How can we protect our waste management infrastructure?

July 11, 2018

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Urban enchroachment has been identified as one of the barriers to creating a viable and sustainable waste and resource recovery industry.

This month, Waste Management Review spoke to key players in the waste management industry, including Alex Fraser Managing Director Peter Murphy, to further understand how waste management sites can protect themselves from urban encroachment.

Alex Fraser’s Peter Murphy acknowledged it is almost impossible to find suitable sites that are large enough to achieve economies of scale and close enough to where waste is generated. He says inconsistency of planning decisions is a big issue.

“It’s taken years for Alex Fraser to build a network of recycling sites of suitable scale, in locations serviced by major roads, that are close enough to raw and finished product markets.

“In 2016, one of our sites was affected by a rezoning that has the potential to shut down one million tonnes per year of recycling capacity,” Peter says.

“The unfortunate reality is that a lot of effort from hard-working people across government departments, and a suite of very good specifications, plans and policies that would support better outcomes are completely undermined by some planning decisions.”

“Government needs to act fast if it wants to preserve a million tonnes a year of recycling capacity.”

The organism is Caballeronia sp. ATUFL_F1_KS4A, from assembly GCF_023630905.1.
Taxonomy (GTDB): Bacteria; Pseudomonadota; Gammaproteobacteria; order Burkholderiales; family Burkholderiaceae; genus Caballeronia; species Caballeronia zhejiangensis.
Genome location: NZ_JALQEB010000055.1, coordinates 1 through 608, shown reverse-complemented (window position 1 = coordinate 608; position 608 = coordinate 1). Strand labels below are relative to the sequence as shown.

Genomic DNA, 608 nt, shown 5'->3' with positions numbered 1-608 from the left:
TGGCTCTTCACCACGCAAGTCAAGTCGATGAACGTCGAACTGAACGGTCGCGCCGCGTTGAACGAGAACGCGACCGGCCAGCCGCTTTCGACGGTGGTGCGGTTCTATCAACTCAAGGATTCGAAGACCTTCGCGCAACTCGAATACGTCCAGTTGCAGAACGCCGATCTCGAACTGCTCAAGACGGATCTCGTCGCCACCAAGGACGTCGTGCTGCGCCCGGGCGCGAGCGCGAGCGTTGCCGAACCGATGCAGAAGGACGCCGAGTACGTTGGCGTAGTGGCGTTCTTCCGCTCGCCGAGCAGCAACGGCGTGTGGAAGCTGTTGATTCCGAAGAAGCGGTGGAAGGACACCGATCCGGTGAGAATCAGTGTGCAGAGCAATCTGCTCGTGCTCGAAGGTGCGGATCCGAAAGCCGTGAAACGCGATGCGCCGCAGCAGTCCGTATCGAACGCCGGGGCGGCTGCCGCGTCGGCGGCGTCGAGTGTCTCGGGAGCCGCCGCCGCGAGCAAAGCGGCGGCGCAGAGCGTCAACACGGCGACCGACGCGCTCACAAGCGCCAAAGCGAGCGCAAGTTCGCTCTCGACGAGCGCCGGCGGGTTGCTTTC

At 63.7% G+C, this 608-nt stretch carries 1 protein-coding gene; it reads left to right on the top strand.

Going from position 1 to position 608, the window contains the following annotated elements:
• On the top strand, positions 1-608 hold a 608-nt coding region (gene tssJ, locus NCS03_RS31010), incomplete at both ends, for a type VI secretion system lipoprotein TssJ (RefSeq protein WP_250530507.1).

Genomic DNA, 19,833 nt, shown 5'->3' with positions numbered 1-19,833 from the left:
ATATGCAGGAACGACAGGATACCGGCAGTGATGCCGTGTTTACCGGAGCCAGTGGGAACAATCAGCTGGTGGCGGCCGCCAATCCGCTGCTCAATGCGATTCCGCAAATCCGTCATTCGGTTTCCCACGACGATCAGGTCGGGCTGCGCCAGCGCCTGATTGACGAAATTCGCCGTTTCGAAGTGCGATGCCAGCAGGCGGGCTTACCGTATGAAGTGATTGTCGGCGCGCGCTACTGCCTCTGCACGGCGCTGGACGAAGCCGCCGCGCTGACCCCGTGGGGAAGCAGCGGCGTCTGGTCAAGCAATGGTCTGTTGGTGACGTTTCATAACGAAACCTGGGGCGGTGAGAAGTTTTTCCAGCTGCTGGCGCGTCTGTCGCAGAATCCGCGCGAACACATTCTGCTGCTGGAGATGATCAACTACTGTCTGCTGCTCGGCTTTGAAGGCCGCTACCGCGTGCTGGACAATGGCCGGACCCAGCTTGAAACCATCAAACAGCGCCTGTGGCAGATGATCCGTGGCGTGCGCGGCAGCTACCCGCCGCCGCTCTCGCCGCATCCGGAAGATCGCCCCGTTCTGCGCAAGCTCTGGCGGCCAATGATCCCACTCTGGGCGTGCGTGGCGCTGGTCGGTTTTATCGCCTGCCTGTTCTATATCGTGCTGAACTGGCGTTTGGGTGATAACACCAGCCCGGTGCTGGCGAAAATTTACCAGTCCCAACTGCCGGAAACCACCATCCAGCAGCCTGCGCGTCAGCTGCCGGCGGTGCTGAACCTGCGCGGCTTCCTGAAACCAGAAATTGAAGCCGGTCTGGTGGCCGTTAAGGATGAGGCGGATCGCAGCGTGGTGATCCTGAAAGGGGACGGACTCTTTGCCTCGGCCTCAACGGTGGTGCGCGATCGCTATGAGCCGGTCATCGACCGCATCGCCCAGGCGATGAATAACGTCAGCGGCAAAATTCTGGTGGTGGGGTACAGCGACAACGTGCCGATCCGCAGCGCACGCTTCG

Ultimately, Peter says what’s needed is a clear, consistent and long-term approach to planning that supports the objectives of other important government policies. He says that resource recovery facilities should meet high operating standards and have good access to infrastructure such as roads and water supply.

Peter says the solution is first preserving access to existing, well-located facilities, quarries and landfills.

“More investment is necessary and will happen, but we must first preserve, and do as much as we can, with existing well-run facilities,” he says.

When asked if more zoned land needed to be made available, Peter says it may help, but suitable land is difficult to find.

“Relocating facilities is a complex exercise. Simply rezoning new land does not alleviate the problems caused when zonings on ideal existing sites are changed,” he says.

He says Alex Fraser’s environmental controls are very good and its sites are located well away from residential development corridors.

“Our experience has definitely been that a well-run facility is supported by its neighbours.

“We’ve got more work to do in educating the broader community about the real value of resource recovery and the reuse of quality recycled products in building their cities,” Peter says.

He says Alex Fraser provided detailed input to the SWRRIP and he was pleased to see that some of it was taken on board.

Click here to read the full article including comment from Emmanuel Vivant, SUEZ Australia & New Zealand Executive Director and Stan Krpan, Sustainability Victoria (SV) Chief Executive Officer.